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Popular sovereignty or the sovereignty of the people is

the belief
that the legitimacy of the state is created by the will or consent of its people, who are the source
of all political power. It is closely associated to the social contract philosophers, among whom
are Thomas Hobbes, John Locke and Jean-Jacques Rousseau. Popular sovereignty expresses a
concept and does not necessarily reflect or describe a political reality.[1]

It is often contrasted with the concept of

parliamentary sovereignty, and with individual sovereignty.
Benjamin Franklin
expressed the concept when he wrote,
"In free governments, the rulers are the servants and the people their superiors and sovereigns."[2]
God proclaimed de jure Moses front SG Shadow Government administer antithesis de facto doG

Pharisees Scribes Demonocracy Repugnantpublicacy

Fine words and an insinuating appearance are seldom associated with true virtue

Political Religious Implicit Complicit Explicit

Piety Rogues Illusion Capitalist Enslavers
Like other financial empires in history, Smith claims the contemporary model forms alliances
necessary to develop and control wealth,
as peripheral nations remain impoverished providers of cheap resources for the imperial-centersof-capital.[1]
Belloc estimated that, during the British Enclosures, "perhaps half of the whole population was
while roughly the other "half" owned and controlled the means of production. Now, under
modern Capitalism, J.W. Smith claims
fewer than 500 people possess more wealth than half of the earths population,
as the wealth of 1/2 of 1-percent of the United States population roughly equal that of the lower


Do not do to others what you would not want for self

Recompense injury with justice and recompense kindness with kindness
There were no dates in this history, but scrawled this way and that across every page were the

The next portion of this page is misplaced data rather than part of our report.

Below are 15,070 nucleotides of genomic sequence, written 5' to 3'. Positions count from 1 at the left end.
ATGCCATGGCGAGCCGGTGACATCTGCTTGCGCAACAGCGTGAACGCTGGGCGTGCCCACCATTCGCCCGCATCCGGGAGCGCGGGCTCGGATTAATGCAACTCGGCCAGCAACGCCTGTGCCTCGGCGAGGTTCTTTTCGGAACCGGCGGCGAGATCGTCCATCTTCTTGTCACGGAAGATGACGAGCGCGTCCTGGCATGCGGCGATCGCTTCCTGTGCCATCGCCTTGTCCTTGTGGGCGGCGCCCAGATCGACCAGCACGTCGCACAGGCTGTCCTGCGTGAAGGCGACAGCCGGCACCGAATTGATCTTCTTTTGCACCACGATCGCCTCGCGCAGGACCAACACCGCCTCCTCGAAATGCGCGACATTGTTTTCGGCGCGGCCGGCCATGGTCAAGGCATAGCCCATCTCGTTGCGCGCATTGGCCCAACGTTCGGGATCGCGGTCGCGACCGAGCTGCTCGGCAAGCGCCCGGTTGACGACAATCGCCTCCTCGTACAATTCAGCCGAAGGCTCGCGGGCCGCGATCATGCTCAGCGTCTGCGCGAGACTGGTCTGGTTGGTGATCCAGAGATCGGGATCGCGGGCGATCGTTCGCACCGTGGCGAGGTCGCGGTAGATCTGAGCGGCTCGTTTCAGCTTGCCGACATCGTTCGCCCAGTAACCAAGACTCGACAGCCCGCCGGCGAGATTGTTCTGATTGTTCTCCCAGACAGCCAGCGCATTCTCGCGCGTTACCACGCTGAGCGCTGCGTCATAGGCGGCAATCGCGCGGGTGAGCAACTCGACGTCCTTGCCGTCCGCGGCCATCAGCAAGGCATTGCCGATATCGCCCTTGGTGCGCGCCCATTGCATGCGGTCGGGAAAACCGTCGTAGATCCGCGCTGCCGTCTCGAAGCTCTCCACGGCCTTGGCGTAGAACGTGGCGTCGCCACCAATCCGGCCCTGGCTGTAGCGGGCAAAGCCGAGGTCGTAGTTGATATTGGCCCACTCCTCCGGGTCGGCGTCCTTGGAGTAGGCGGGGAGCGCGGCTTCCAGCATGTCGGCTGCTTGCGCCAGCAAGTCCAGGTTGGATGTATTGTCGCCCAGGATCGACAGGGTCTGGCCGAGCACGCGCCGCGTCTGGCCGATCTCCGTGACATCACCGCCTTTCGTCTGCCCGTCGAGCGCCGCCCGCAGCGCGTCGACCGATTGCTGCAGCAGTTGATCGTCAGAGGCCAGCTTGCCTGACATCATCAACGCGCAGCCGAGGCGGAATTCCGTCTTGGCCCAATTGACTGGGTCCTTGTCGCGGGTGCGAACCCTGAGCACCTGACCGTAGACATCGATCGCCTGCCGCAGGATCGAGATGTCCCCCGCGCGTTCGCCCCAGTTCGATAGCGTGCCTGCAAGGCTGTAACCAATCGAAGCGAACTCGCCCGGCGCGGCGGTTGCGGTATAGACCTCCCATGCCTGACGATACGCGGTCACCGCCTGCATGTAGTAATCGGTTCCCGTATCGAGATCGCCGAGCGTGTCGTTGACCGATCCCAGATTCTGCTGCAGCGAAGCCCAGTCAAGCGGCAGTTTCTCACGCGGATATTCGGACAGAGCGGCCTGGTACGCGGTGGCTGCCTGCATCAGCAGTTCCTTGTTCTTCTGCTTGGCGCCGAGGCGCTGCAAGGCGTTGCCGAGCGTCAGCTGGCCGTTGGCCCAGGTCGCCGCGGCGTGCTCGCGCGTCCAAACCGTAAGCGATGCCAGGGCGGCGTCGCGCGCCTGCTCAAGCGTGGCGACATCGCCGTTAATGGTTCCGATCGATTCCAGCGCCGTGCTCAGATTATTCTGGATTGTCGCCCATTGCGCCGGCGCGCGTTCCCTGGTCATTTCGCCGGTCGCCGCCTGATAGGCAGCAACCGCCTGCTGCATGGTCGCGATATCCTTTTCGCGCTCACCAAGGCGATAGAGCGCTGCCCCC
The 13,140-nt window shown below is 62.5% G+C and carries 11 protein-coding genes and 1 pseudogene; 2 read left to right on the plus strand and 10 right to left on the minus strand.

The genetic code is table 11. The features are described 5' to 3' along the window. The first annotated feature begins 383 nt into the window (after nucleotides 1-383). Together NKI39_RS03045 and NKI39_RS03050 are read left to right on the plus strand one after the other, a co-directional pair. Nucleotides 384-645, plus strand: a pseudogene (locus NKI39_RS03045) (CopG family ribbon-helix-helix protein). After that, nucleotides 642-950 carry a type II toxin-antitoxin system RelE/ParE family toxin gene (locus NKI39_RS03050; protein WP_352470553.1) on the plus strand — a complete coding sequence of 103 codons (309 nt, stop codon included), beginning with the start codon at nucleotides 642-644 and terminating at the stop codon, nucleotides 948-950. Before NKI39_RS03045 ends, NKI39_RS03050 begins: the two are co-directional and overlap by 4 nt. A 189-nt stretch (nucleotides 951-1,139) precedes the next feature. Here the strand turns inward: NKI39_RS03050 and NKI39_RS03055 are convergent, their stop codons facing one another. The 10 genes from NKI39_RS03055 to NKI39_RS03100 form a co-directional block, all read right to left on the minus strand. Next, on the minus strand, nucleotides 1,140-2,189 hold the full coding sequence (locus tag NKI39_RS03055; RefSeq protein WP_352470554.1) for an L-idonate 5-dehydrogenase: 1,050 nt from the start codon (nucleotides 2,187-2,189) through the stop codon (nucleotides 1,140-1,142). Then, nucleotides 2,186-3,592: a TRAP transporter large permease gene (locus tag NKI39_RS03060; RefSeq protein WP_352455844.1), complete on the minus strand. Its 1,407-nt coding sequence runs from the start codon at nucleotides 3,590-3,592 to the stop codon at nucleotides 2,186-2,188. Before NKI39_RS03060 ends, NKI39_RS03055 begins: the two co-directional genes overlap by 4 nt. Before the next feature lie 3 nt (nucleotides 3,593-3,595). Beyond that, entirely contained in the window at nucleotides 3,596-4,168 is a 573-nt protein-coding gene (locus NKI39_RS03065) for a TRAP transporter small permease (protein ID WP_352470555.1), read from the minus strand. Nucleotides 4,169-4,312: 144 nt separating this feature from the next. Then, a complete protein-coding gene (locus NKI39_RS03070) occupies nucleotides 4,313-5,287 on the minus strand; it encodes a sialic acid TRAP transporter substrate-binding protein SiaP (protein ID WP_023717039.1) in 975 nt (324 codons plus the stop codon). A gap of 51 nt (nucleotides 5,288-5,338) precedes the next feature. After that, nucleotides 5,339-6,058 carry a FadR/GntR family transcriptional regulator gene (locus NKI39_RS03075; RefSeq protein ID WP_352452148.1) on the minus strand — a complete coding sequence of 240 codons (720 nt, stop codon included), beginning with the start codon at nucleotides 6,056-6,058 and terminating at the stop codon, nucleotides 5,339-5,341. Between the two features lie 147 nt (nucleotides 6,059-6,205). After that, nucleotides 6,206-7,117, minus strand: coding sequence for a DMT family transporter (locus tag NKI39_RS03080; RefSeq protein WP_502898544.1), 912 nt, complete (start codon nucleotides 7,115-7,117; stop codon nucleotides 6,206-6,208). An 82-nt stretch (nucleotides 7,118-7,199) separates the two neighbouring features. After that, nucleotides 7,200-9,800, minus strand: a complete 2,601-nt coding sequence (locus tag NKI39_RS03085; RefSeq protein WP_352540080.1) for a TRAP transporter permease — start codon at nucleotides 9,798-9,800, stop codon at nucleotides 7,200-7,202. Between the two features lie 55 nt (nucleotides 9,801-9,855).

Benevolence Righteousness and Morality
finally I began to make out what was written between the lines.
The whole volume was but a single phrase,
Eat People

Mayday 13

Eradicating Confucius Logic Insidious Pragmatic Semantics Elitism

Mask 13

Deception Accountable Responsible Kayfabe Actors Guild Elitism Science

Tiara Opulent Dark Abyss Yoke
Humpty Dumpty sat on a wall,
Humpty Dumpty had a great fall.
All the king's horses and all the king's men
Couldn't put Humpty together again.[1]
Humpty appears in Lewis Carroll's Through the Looking-Glass (1872), where he
discusses semantics and pragmatics with Alice.
I dont know what you mean by glory, Alice said.
Humpty Dumpty smiled contemptuously. Of course you donttill I tell you. I meant theres a
nice knock-down argument for you!
But glory doesnt mean a nice knock-down argument, Alice objected.
When I use a word, Humpty Dumpty said, in rather a scornful tone, it means just what I
choose it to meanneither more nor less.
The question is, said Alice, whether you can make words mean so many different things.

The question is, said Humpty Dumpty, which is to be master

thats all.
Alice was too much puzzled to say anything, so after a minute Humpty Dumpty began again.
Theyve a temper, some of themparticularly verbs, theyre the proudestadjectives you can
do anything with, but not verbshowever, I can manage the whole lot! Impenetrability! Thats
what I say![15]
This passage was used in Britain by Lord Atkin and in his dissenting judgement in the seminal
case Liversidge v. Anderson (1942), where he protested about the distortion of a statute by the
majority of the House of Lords.[16] It also became a popular citation in United States legal
opinions, appearing in 250 judicial decisions in the Westlaw database as of April 19, 2008,
including two Supreme Court cases (TVA v. Hill and Zschernig v. Miller).[17]

4th Wall

Divine Simplicity